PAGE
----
It all started back at the Wazoo, a popular beer event in Tampa held in early August…well for me anyway. My friend and client, Kent Bailey, graciously lured me to the non-profit tasting with a free VIP ticket plus a ride home. Pouring rain greeted our arrival, along with intermittent lighting but we made the best of it. After all we were at a brew fest with a complimentary shuttle afterward.
Sometime after dark and a whole slew of 2-ounce pours, Kent nervously unveiled his plan to open a craft brewery somewhere in Tampa. And he wanted me involved. At first I thought he must be joking but he certainly appeared serious. Of course I said yes: What red-blooded, suds-swilling guy could turn that down?
Truth be known, I wasn’t totally surprised. Kent had been gradually getting into craft beer the last few years. He had shown an interest in my posts at TaylorEason.com and was even kind enough to leave a comment once in a while. Also every time my homebrews made an appearance he certainly seemed to enjoy them. During our workouts he also incessantly talked about beers and brewing instead of sets and reps, which was odd. Finally he asked about home brewing and then started making his own hooch. According to Kent, the epiphany actually came during a tailgating event before a Tampa Bay Rays game after trying my now (in?)famous English IPA.
So the seed was planted. Much was at stake and we needed to do our research to make sure this whole crazy scheme was viable. Funding and the capital requirement were first and foremost, for obvious reasons. Thankfully, that was determined for the most part before I jumped on board.
Some of the other homework was easy. Craft beer is huge and growing nationwide. Yet in Florida, it’s still in the toddler stage. We knew there was room in the marketplace and Cigar City Brewing had opened up a few years back and essentially blazed the trail. With that info we also ascertained that there was a growing demand for fresh, local, craft beer in this metro and that this Bay Area thirst would continue to evolve for quite some time.
Next, we sought out neighborhoods that could support a business that produced bubbly, fermented barley liquids and narrowed it down to a couple of centralized, easy-to-navigate areas. Many small breweries had trouble funding their expansion after they had peaked out production at their current brew house and we wanted to avoid that. There was a minimum building square footage requirement we nailed down as well as a minimum system size. All in all it was a lot of fun but a ton of work, especially when we were both still employed full-time.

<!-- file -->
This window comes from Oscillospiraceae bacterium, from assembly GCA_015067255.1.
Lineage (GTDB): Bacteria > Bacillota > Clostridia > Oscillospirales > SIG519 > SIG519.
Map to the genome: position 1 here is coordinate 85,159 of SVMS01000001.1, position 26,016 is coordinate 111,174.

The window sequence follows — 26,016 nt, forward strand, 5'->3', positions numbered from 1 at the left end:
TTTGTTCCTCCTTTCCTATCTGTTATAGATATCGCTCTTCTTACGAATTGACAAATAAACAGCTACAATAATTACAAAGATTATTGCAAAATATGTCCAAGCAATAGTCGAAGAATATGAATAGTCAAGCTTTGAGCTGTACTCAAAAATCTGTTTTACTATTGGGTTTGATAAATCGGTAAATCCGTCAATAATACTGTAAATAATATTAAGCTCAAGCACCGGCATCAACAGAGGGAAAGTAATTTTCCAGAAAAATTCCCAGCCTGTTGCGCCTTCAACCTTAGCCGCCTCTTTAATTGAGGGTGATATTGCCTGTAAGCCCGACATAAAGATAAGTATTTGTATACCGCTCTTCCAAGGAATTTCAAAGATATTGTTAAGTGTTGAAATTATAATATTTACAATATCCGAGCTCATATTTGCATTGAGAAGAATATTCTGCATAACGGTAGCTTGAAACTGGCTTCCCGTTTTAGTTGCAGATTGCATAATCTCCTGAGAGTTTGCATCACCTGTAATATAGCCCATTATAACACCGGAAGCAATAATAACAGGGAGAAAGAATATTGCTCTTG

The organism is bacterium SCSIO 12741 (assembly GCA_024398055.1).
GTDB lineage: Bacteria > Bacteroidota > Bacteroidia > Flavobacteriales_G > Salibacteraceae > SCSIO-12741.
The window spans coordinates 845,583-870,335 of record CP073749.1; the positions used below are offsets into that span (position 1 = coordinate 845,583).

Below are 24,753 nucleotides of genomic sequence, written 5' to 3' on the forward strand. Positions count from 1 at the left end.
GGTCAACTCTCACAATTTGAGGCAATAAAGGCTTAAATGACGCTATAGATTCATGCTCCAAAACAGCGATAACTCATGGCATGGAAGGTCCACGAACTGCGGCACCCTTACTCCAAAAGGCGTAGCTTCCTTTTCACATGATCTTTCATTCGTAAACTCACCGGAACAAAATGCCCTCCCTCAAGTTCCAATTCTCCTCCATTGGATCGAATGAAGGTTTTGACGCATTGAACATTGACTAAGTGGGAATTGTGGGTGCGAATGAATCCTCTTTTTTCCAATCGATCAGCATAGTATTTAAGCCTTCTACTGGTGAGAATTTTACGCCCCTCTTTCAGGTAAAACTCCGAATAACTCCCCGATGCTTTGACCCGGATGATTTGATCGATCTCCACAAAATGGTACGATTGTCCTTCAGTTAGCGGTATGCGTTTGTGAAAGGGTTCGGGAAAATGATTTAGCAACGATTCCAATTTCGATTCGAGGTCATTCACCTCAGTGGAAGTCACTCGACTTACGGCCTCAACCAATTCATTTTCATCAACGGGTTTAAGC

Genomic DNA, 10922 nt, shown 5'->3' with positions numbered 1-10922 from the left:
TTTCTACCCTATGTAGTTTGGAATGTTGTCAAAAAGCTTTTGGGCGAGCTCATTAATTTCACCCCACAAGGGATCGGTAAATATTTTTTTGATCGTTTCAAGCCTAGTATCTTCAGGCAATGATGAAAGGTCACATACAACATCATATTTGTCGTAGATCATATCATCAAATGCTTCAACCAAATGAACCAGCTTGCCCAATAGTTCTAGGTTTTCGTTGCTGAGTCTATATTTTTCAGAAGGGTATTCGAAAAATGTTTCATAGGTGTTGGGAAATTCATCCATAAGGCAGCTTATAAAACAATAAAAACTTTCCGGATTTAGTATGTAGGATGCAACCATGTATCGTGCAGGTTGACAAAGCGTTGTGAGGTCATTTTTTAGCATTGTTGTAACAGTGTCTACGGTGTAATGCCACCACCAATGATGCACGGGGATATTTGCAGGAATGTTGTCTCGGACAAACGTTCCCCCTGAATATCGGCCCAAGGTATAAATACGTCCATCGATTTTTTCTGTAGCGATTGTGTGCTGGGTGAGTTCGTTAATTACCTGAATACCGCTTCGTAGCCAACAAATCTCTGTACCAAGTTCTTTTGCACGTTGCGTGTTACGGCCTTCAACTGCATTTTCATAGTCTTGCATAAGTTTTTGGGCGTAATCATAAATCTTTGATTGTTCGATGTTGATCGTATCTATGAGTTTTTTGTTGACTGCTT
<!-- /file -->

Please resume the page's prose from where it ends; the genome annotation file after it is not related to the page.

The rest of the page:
With the funding in place we began to look at properties. Ironically, the first building we looked at ended up being the one we went with, and with our location decided, we started the fun research. We flew out to Baltimore on a brewery tour…on the company dime. Our weekend getaway was mainly to discover how different breweries were set up, what was included in the tours, and to scope out tap-room layouts. Of course, these trips sounded like good intoxicating fun which didn’t hurt.
First we went to Dogfish Head Craft Brewery in Maryland, there we were able to meet founder Sam Calagione by pure luck. We were going to tell him our grand plans of opening up the next great venture in Tampa but I’m sure he’s never heard that before. From there, we drove up to Brooklyn Brewery in New York, then down to Victory Brewing in Pennsylvania. All three remarkably different from each other and it was indeed a valuable experience.
A couple of months later we flew out to San Diego for a whirlwind two-day, eleven brewery tour-de-force. Stone Brewing Company is a hop and ale mecca and the highlight for sure. Green Flash Brewing Co was awesome as well, particularly with a low-cost private tour. Craft beer is everywhere in So. Cal. and it was eye-opening to view the popularity and advanced artisan suds culture. Honestly, we had no idea that the business we were entering could be that treasured by any community and have that grandiose a following.
Naming a brewery was a lot harder than we thought. Hundreds of names were tossed around and eventually we narrowed it down to four or five. Finally we decided on Coppertail Brewing Company, which we thought reflected the fun and adventurous spirit that defines craft beer. Both Kent and I are having a blast writing blog posts on the Coppertail Brewery website and look forward to developing the brand as well as the beers.
Now all we have to do is build and open the brewery. Sounds easy right? Tune in next month and check out our progress.
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